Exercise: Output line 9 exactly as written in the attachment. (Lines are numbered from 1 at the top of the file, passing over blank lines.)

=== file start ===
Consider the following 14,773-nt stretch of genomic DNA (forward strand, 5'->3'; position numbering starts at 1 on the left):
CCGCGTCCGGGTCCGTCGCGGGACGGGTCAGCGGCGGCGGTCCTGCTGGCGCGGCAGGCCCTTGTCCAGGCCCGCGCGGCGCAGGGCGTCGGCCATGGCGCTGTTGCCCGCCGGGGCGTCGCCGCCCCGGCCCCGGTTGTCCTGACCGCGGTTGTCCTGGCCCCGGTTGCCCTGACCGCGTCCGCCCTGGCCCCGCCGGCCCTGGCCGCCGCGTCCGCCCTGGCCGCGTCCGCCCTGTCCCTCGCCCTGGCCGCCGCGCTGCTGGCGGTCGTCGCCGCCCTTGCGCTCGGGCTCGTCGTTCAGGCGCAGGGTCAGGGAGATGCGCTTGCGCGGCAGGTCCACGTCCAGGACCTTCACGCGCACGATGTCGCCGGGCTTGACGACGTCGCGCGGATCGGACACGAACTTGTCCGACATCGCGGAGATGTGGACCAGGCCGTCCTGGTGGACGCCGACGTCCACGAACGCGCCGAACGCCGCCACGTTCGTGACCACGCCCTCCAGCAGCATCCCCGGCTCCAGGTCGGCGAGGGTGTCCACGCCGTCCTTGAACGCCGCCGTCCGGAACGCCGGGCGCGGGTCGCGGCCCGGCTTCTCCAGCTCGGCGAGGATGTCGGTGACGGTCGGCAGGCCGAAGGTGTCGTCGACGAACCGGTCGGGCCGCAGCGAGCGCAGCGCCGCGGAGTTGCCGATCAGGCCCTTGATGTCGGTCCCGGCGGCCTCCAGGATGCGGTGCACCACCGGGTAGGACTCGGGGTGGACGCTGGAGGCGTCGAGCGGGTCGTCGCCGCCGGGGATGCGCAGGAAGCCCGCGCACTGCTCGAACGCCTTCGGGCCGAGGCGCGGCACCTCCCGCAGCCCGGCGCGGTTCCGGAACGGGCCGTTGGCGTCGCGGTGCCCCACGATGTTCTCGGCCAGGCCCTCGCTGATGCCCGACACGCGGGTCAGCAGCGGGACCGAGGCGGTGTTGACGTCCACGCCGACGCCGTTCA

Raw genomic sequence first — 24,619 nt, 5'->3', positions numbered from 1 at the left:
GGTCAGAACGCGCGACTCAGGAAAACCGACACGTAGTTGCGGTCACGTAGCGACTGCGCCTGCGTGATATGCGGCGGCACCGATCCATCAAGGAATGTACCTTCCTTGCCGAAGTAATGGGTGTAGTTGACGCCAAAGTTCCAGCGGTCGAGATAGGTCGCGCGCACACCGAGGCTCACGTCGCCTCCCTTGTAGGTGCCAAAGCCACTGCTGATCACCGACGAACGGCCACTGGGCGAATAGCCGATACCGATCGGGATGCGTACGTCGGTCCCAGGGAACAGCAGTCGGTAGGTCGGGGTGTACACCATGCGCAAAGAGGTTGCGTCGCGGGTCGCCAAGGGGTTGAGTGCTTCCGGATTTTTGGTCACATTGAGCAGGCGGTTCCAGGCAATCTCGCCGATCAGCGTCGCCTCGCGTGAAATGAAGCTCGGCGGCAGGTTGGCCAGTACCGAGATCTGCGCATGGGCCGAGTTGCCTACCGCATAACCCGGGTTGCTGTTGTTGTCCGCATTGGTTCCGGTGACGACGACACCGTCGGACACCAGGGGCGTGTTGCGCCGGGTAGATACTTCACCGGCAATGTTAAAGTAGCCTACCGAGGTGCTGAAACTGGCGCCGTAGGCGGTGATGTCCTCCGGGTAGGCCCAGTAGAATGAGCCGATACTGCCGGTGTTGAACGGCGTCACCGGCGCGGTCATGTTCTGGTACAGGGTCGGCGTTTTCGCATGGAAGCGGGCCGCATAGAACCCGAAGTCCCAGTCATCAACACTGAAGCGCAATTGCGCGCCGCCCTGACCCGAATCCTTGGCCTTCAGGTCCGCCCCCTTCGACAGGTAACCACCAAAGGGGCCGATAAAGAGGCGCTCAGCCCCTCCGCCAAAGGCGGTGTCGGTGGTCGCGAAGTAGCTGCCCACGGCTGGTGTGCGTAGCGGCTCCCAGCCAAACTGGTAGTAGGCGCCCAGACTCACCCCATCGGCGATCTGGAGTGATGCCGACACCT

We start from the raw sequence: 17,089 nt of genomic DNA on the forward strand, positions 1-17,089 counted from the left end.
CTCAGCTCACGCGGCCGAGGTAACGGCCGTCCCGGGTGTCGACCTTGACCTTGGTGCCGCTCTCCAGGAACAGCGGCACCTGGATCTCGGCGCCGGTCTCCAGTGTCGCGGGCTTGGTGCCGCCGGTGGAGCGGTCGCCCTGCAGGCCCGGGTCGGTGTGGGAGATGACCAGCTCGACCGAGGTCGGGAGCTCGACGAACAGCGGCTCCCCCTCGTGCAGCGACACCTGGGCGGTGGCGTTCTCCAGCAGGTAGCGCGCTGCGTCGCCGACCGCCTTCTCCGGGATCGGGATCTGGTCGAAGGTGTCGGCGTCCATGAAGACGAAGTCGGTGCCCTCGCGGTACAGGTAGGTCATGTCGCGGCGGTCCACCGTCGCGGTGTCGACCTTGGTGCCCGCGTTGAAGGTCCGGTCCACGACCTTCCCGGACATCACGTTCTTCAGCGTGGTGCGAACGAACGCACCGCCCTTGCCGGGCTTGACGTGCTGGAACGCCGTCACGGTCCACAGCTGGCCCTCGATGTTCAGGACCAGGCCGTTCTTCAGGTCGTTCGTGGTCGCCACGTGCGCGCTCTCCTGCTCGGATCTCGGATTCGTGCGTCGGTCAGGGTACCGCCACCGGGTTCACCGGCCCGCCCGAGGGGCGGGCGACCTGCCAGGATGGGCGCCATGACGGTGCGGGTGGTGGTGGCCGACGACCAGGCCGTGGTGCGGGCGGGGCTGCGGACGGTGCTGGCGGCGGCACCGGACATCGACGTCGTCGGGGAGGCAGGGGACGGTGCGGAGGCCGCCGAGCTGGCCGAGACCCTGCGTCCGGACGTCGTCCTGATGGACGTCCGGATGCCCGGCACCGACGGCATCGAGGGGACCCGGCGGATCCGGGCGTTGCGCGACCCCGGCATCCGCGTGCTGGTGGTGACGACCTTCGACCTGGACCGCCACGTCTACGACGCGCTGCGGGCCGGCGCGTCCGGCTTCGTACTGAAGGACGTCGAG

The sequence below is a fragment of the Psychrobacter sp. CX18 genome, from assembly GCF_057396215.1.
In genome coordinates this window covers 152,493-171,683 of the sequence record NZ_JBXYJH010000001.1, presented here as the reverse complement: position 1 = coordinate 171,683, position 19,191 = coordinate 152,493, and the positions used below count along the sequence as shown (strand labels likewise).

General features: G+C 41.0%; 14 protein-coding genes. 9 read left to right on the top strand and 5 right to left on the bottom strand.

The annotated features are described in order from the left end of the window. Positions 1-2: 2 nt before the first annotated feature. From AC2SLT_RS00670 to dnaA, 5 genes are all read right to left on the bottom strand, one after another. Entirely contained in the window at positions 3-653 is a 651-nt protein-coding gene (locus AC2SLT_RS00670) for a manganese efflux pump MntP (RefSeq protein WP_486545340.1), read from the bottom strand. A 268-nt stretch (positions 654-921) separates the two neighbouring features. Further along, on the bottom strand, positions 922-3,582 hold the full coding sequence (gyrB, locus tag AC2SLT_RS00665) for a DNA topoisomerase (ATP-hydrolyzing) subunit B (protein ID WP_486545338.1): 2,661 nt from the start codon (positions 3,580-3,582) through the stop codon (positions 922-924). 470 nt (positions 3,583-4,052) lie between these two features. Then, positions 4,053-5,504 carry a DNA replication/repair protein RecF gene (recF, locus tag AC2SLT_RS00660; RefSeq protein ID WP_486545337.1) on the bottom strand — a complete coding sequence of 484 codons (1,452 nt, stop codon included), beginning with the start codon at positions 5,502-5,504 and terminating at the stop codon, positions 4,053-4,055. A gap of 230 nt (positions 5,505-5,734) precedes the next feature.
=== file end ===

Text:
General features: G+C 41.0%; 14 protein-coding genes. 9 read left to right on the top strand and 5 right to left on the bottom strand.